Ponder this:

Sunday, March 4, 2012

I have just returned from a supermarket run. I went to the new store (that is now a year or more old) that I can reach by traveling northward, more or less along the top of the ridge instead of having to go all the way down the valley and back up. The views during the drive are beautiful and I love the store. Everybody loves this store. The employees are all . . . not just professionally helpful, but genuinely friendly. Whenever I leave after finishing the shopping I feel as if I've spent time with friends. It's a nice feeling.

One hot day last summer I said to the young man who was checking out my order, and with whom, during our interaction, I'd exchanged opinions of the brand of gelato I'd bought, "Now, if only I had trained the dogs to help me carry all of this into the house!"
"For fifty bucks, I'll do it," he said. I looked at him and he looked back, his blue eyes unusually direct and penetrating for a kid still in high school. He was perfectly serious, and had I been feeling flush, I might have taken him up on his proposal, if only to encourage his ambition. I came home and told Husband about this young man, who reminded me of the way young males were when I was in my teens. It seemed like everybody (except The Rich Kids and The Protected Kids) had part-time jobs after school and on weekends, and everybody was eager to do any kind of work for a few dollars. 
I know this sounds like those "five miles to school every day and uphill both ways" stories, but it's true. As soon as we looked responsible enough to be paid for doing something we all had paper routes or regular babysitting jobs.

Today, a different young man (sporting a hopeful yet skimpy soul patch on his lower lip) was checking out my order and upholding the store's Friendly Employee reputation when Serious Blue Eyes came by, a big hank of keys in his hand.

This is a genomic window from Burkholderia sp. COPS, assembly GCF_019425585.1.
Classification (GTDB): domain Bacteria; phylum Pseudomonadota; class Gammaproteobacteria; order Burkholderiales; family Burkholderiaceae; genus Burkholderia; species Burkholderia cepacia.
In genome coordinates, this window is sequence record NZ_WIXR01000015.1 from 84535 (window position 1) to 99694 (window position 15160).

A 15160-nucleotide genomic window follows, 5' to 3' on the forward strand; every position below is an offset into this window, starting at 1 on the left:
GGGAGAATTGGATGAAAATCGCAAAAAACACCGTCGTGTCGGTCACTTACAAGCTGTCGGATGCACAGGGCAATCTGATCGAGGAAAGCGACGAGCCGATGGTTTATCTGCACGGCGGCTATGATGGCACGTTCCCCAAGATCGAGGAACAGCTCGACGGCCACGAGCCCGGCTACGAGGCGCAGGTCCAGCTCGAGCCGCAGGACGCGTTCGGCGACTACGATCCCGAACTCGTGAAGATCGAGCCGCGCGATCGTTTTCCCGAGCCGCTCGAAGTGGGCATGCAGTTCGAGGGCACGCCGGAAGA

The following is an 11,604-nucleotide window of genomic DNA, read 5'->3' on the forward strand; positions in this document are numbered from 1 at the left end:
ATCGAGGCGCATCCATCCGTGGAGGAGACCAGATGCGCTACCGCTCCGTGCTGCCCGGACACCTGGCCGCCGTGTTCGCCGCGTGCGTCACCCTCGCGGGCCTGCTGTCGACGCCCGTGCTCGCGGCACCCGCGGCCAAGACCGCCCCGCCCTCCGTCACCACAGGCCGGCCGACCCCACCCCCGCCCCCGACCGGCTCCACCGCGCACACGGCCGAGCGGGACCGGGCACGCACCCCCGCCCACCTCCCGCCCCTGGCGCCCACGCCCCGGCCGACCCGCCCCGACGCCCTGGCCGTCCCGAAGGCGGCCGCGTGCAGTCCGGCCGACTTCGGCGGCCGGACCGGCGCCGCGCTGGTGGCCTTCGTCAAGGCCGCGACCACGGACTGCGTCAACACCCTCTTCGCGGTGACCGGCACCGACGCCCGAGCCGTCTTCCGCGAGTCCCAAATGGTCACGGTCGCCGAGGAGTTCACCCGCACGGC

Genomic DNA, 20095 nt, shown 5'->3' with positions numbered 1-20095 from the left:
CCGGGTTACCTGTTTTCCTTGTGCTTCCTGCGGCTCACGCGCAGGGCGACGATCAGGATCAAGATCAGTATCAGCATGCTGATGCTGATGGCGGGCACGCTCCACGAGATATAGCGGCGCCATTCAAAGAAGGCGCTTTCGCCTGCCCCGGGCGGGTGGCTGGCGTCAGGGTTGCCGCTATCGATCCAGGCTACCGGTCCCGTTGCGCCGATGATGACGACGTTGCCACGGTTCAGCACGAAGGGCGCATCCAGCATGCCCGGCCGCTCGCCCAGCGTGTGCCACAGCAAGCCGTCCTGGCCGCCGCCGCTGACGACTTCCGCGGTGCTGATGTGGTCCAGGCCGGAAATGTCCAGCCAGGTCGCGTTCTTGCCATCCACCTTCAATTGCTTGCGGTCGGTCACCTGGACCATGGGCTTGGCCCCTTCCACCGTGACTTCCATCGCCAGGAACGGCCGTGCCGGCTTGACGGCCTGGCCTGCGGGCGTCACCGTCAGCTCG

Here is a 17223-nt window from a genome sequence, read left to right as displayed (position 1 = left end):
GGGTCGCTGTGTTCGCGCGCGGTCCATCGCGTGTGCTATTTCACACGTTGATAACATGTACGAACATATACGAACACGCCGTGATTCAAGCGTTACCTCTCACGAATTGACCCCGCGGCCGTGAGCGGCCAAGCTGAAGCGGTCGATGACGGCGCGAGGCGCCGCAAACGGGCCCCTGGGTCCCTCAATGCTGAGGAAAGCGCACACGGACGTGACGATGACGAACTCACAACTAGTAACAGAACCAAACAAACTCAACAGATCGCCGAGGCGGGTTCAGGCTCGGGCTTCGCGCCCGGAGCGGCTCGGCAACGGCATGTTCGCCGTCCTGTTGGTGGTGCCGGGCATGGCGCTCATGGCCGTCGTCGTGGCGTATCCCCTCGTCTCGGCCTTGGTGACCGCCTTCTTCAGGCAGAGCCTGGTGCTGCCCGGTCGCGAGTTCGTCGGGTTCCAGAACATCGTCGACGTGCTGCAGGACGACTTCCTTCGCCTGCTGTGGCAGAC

"Hey, how's it goin'," he said to his fellow red shirt. "How'd you like to cash out and do a bottle drop for me?"
"Love to," said Soul Patch.
"Great. And then you can go on break."
"Okay!" said Soul Patch.
Serious Blue Eyes has been promoted from checkout clerk to shift supervisor or whatever title this store's system gives the lackeys who rank just above the clerks. I am so pleased. I am pleased that there are still young people who take an interest in doing well at their jobs. I am pleased that those young people are recognized and given more responsibility.
I feel so good.
I am so glad I went to that store today.
Sometimes I find the greatest pleasures in the most commonplace activities.


georgia little pea said...

Those are the best kind of pleasures and not common enough! Unplanned, unlocked for and that don't cost a penny or 50 bucks.

That ridge and valley of yours sound rather lovely. Have you ever posted pictures of your windswept home that I might have missed being Somewhat New?

Joanne Noragon said...

I'm pleased you have a store that nurtures responsible youngsters. How nice the youngsters interact with the older generation!

DJan said...

They are indeed the best kind of picker-uppers. From places you don't expect. I have a store like that here, and I always feel like I've spent time with friends when I leave there. Actually, some of them ARE Facebook friends now! :-)